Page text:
Announcing our Many Voices Project finalists! Meet this year’s stellar group of writers, and look forward to our two winners’ publications in the fall.
Janice Deal recently completed her first novel, The Sound of Rabbits. Written with unsparing prose, The Sound of Rabbits explores a woman’s attempt to reconcile her past as she returns to a hardscrabble small town to help her sister care for their elderly mother. The novel explores powerful themes of loss and personal resilience, both also evident in Janice’s collection of short stories, The Decline of Pigeons, which was published by Queen’s Ferry Press in 2013. The Decline of Pigeons was named a finalist in the Flannery O’Connor Award for Short Fiction and selected as one of the five best bets for fall by the Chicago Reader.
Janice’s work has also appeared in literary magazines including The Sun, the Ontario Review, and The Carolina Quarterly, as well as in publications such as the anthology, New Stories from the Midwest. She is the recipient of an Illinois Arts Council Artists Fellowship Award for prose. In addition, she is working on a new book of linked short stories, and regularly contributes nonfiction articles to ESME, a site dedicated to the needs of solo moms. She lives in the Chicago area with her husband and daughter. Learn more about Janice at janicedeal.com.
Timothy DeLizza was raised in Brooklyn, New York. He currently lives in Washington, DC, where he works as an energy attorney for the government. His complete publication history may be found here: http://www.timothy-delizza.com/list-of-works/
Robert Morgan Fisher’s fiction has appeared in The Arkansas Review, Red Wheelbarrow, The Missouri Review Soundbooth Podcast, Dime Show Review, 0-Dark-Thirty, The Huffington Post, Psychopomp, The Seattle Review, The Spry Literary Journal, 34th Parallel, The Journal of Microliterature, Spindrift, Bluerailroad and many other publications. He has a story in the 2016 Skyhorse Books definitive anthology on speculative war fiction, Deserts of Fire. He’s written for TV, radio and film. Robert holds an MFA in Creative Writing from Antioch University Los Angeles and is currently on the teaching faculty of Antioch University Santa Barbara. Since 2016, Robert has led a twice-weekly writing workshop for veterans with PTSD in conjunction with UCLA. He often writes companion songs to his short stories. Both his music and fiction have won many awards. Robert also voices audiobooks. (www.robertmorganfisher.com)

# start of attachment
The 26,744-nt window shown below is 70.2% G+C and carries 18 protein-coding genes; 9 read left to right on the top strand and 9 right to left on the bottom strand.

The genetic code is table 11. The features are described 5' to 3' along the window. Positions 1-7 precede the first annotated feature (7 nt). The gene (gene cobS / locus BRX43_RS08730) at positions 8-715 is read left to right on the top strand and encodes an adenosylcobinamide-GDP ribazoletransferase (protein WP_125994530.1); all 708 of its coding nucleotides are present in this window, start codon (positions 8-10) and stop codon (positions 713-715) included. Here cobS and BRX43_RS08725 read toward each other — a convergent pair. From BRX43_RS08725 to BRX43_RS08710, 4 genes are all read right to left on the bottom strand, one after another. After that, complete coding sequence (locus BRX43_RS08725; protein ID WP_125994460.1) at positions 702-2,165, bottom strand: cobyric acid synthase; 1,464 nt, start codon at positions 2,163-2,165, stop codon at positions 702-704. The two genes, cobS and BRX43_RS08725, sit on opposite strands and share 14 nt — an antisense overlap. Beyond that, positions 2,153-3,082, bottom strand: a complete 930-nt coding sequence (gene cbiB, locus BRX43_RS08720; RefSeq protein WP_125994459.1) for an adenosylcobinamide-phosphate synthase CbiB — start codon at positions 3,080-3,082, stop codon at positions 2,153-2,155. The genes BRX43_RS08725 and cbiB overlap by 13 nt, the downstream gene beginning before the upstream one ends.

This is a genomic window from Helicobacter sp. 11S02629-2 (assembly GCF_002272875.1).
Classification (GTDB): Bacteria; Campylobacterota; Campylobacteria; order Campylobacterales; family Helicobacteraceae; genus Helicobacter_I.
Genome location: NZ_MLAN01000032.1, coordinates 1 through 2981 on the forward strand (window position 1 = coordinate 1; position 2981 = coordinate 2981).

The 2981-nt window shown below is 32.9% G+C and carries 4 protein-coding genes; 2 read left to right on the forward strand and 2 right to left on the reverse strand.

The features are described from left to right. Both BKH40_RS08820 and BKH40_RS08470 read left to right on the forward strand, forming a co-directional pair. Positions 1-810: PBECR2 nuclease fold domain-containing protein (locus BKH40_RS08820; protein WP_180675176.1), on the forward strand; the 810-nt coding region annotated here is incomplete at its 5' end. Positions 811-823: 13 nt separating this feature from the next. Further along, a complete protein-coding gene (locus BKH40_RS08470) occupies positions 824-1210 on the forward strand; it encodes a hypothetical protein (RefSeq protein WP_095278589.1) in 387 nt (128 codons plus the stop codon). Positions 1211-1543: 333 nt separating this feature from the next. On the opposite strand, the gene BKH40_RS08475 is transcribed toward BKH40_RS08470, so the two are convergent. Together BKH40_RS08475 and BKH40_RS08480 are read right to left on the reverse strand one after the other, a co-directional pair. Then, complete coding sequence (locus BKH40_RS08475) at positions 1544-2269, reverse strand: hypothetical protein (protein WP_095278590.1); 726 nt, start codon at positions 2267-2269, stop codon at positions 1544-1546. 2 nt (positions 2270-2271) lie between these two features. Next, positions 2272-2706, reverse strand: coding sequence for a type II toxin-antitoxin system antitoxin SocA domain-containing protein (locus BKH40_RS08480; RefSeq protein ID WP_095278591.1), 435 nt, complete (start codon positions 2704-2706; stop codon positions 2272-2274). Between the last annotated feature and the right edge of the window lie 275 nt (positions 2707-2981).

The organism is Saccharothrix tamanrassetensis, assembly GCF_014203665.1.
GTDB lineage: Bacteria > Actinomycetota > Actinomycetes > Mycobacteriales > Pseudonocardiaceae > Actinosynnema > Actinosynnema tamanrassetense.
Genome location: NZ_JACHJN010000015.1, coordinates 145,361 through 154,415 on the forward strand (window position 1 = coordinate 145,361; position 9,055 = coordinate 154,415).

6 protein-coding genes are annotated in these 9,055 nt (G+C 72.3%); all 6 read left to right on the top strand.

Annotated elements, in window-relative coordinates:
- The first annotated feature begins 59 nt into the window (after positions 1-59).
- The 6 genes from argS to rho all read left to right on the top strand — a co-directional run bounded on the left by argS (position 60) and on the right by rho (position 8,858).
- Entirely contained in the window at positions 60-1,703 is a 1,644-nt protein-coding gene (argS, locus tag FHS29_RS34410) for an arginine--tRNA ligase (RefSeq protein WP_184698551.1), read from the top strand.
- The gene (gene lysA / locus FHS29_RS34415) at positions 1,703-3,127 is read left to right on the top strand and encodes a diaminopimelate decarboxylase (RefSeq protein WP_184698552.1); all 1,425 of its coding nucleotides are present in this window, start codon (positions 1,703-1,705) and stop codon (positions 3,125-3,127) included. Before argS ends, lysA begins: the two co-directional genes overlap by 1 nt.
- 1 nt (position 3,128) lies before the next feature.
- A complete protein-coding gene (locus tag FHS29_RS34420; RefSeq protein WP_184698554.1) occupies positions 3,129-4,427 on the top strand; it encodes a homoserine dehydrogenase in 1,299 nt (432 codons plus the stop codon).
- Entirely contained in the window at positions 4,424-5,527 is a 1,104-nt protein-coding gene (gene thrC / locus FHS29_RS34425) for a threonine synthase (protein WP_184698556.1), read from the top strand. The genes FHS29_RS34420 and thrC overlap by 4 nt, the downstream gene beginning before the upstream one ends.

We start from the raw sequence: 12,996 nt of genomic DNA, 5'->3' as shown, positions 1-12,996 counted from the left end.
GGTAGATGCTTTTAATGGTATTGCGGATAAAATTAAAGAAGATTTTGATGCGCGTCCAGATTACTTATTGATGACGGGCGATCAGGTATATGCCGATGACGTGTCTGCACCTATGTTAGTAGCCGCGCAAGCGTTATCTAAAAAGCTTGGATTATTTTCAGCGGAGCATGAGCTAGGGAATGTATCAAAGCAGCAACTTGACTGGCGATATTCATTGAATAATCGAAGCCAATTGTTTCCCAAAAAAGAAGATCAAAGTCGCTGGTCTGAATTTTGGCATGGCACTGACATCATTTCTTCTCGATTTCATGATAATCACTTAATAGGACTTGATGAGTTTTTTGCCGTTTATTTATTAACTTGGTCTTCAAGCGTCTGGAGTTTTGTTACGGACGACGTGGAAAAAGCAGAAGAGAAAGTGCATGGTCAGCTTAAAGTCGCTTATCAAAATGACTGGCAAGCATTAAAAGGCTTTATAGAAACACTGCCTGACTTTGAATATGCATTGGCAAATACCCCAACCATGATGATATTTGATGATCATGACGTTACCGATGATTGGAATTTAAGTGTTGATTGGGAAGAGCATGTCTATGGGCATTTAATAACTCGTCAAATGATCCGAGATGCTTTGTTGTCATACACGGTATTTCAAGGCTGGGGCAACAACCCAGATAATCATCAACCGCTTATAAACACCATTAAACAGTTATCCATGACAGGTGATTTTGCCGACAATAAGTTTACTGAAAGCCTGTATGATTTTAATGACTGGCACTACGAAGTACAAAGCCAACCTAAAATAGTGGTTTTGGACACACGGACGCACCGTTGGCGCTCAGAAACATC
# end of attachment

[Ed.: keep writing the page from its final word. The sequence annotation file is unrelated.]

Jacqueline Kolosov grew up north of Chicago and now lives in the Texas Panhandle with her family. She has published 3 collections of poetry, most recently Memory of Blue (Salmon, 2014) and several novels for teens. Her essays and stories have appeared in journals including Boulevard, The Sewanee Review, Cimarron Review, Bellevue Literary Review, and The Southern Review. Currently, she is Director of Creative Writing at Texas Tech University where she is Professor of English. She is currently developing arts programming for at-risk communities in the region. Also an editor, she has coedited three anthologies, most recently Family Resemblance: An Anthology and Exploration of 8 Hybrid Literary Genres, which won Foreword’s Gold Medal in Writing (2015).
Gary Eldon Peter’s short stories have appeared or are forthcoming in Callisto, Alexandria Quarterly, Water~Stone Review, Great River Review, Blithe House Quarterly, and other publications. His awards include a Loft-McKnight fellowship in Creative Prose and two Minnesota State Arts Board grants. He has been awarded residencies to the American Academy in Rome, the Millay Colony for the Arts, the Ragdale Foundation, the Virginia Center for the Creative Arts, and the Anderson Center. His short fiction collection, Oranges, was a finalist in the 2013 New Rivers Press Many Voices Project competition and was shortlisted for the 2015 Flannery O’Connor Award for Short Fiction and the 2016 Mary Roberts Rinehart Fiction Contest. He earned an MFA in Creative Writing from Sarah Lawrence College and is a faculty member at the University of Minnesota, where he teaches in the College of Education and Human Development.
Spring Ulmer is the author of Benjamin’s Spectacles and The Age of Virtual Reproduction.